Can live comedy ever succeed under lockdown? A comedian’s perfect set grows out of the months they’ve spent listening to the reactions at previous gigs, fine-tuning pauses and rewriting jokes in response to the crowd. Isolation has made this crucial back-and-forth impossible.
None of the online options seems to work: solo shows feel like a lonely uphill struggle; group chats give the unwelcoming impression of eavesdropping on someone else’s video-call, with time-lag ruining the repartee. The more lockdown comedy I watch, the more I miss the real thing.
The ongoing Upload Comedy Festival has been a case in point: even the most tech-savvy comics have been struggling valiantly against the limitations of apps not designed for comedy or performance. Comedy computer-programmer Mat Ewins invited viewers to join his Zoom call and play a karaoke-style game he had built, using the pitch of their voices to guide their avatars left and right, dodging obstacles. An ingenious idea – but Zoom is confused by singing, and cuts off your microphone at high frequencies. Drat.
And yet, two shows from this festival found ways to make the most of the current restrictions. Rather than seeing Zoom as a stand-in for a comedy club, Dutch comedian Micky Overman treated the video-call platform as a medium in its own right, with its own possibilities, in her uneven but jaunty and inventive sketch show Friday Night Live(Stream).
Did you know that you can swap your background on the app to a pre-recorded video? I didn’t. In a clever, disorientating sight-gag, the comic welcomed us from her sofa, insisting that the whole show would be broadcast live – before wandering into the foreground, in front of herself, to explain that this bit is live, and that bit was pre-recorded. And then doing it again, and again, until the screen was crowded with Overmans, each claiming to be the real one.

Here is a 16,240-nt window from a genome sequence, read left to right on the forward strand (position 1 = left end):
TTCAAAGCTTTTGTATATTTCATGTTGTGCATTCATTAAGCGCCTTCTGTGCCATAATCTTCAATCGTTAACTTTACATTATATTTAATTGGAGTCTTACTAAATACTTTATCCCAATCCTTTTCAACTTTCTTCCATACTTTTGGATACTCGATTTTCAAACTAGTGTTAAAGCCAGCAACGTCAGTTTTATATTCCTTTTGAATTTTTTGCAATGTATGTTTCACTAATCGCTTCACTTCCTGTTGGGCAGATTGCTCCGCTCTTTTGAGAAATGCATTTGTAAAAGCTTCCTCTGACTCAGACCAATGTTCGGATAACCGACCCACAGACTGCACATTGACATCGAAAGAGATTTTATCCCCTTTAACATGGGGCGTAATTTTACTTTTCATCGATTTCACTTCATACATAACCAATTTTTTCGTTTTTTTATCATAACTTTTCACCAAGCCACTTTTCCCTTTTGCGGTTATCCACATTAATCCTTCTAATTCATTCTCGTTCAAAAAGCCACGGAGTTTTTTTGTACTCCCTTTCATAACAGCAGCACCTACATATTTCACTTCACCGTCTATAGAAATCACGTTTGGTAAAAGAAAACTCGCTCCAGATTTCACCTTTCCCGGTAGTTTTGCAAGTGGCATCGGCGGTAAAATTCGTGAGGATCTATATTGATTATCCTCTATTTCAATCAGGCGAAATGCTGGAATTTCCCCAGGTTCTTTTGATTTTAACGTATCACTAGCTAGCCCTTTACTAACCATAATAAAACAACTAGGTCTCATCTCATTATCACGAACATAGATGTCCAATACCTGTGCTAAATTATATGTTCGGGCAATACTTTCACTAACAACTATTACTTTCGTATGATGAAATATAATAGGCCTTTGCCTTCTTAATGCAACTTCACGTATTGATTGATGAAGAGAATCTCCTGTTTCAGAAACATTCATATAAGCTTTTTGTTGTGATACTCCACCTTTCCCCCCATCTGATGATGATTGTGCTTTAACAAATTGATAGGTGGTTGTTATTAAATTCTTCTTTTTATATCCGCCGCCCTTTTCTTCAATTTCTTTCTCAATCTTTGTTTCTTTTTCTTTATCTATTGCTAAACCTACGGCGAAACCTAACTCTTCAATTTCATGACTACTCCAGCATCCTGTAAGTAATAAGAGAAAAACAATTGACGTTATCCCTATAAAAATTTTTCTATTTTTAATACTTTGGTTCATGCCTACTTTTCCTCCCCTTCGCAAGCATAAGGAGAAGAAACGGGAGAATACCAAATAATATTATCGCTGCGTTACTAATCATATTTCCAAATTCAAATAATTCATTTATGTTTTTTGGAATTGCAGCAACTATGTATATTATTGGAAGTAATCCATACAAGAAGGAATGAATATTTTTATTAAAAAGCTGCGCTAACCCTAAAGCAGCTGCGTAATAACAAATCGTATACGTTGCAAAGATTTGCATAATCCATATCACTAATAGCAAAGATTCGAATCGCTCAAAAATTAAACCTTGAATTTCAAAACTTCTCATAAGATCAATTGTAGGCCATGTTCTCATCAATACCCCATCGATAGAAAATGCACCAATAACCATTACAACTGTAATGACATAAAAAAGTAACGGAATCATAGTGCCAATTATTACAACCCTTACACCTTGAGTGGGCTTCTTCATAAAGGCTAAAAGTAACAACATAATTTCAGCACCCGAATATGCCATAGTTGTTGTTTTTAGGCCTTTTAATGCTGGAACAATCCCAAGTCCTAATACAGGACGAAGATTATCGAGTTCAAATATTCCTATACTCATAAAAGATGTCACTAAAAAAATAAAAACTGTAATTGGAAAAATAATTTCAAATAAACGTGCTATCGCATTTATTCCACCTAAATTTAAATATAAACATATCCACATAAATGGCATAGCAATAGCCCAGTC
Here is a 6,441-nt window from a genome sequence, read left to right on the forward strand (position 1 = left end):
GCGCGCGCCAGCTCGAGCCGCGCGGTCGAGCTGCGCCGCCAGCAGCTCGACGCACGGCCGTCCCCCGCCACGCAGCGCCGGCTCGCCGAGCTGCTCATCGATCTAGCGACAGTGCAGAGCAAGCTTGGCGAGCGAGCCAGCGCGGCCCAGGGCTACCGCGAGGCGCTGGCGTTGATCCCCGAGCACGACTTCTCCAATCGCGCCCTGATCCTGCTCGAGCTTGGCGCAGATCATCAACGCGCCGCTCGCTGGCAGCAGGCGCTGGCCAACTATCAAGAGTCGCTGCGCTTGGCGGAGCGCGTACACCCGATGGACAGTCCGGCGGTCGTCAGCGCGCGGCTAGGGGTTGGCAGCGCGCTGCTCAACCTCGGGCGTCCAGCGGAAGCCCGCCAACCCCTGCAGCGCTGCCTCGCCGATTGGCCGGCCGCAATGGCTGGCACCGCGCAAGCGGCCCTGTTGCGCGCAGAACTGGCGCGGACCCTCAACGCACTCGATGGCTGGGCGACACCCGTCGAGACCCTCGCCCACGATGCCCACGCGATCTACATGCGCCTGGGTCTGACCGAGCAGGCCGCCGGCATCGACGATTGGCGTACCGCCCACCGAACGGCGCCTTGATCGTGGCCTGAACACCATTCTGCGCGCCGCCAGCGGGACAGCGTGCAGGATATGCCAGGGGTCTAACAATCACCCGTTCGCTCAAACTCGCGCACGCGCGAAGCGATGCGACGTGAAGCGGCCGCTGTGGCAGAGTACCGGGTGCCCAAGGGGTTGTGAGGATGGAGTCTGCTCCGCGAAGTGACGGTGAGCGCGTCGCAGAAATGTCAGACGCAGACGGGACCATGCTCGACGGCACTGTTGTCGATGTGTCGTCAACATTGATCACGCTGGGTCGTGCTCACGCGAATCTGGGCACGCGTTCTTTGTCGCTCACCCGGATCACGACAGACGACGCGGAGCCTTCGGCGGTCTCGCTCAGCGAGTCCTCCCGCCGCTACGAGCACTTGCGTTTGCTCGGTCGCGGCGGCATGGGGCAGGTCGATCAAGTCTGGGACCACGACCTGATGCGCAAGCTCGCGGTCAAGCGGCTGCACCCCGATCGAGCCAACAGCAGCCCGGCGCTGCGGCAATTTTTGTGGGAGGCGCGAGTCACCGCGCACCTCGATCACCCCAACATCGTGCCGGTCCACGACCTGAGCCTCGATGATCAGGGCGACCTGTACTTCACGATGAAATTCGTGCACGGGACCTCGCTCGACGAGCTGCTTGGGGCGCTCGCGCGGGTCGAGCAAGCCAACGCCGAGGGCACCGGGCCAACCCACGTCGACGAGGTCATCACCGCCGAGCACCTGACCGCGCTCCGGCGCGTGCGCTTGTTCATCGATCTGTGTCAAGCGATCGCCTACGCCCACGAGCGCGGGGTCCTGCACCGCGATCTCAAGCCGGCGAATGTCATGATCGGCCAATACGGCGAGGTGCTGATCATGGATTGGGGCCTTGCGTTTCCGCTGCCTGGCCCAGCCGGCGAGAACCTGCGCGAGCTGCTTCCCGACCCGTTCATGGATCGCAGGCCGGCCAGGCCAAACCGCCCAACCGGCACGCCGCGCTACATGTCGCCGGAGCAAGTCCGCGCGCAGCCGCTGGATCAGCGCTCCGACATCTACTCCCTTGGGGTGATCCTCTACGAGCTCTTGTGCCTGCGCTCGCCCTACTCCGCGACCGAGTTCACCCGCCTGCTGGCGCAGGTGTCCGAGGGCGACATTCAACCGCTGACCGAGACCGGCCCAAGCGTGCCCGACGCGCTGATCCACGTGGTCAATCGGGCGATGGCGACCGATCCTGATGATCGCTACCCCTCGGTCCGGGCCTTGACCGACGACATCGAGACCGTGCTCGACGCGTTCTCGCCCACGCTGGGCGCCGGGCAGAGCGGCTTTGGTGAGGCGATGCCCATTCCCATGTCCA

Another amusing skit offered a simultaneous send-up of Saturday Night Live and Gogglebox, cutting back-and-forth between Overman performing a stand-up routine “on TV” in front of a SNL backdrop, and her watching it on the sofa with her boyfriend (deadpan comedian Patrick Spicer), who is thoroughly unimpressed at the artifice of it all. “OK, so… you’ve edited in the laughter?” he asked, brow furrowed.
The recurring joke was that this “live-stream” was anything but live, which allowed for impressive technical jiggery-pokery, but also meant it was suddenly competing against every other pre-recorded bit of comedy on the internet: why set aside an evening and buy a ticket to watch this live, when there’s so much else out there?
Jordan Brookes’s show POV offered zero technical knowhow – the whole thing was broadcast in portrait-orientation, a rookie’s error likely to annoy anyone watching from a laptop – but made up for it with warmth, charm and a sense of living in the moment.
Brookes’s recent comedy style has been a mix of (intentionally) awkward time-killing and wild-eyed existential dread. As we sit at home twiddling our thumbs through a global pandemic, it couldn’t be more relatable.
But POV offered a different Brookes: less confrontational, gentler and more vulnerable. Rather than straining for laughs, he put the emphasis on intimate storytelling, sharing melancholy, bittersweet anecdotes about his family (in between balancing a boomerang on his head, simply to prove that he could).
Last year, Brookes won the world’s most prestigious live comedy prize – the Edinburgh Comedy Award – and mentioned that he’s spent the prize-money on “an almost toxic amount of self-care”: therapy to deal with his anxiety, OCD and depression, visits to an osteopath and dermatologist. He mentioned that he is considering quitting stand-up for good. With the world of live comedy currently stuck in limbo, I can hardly blame him. But it would be a terrible shame.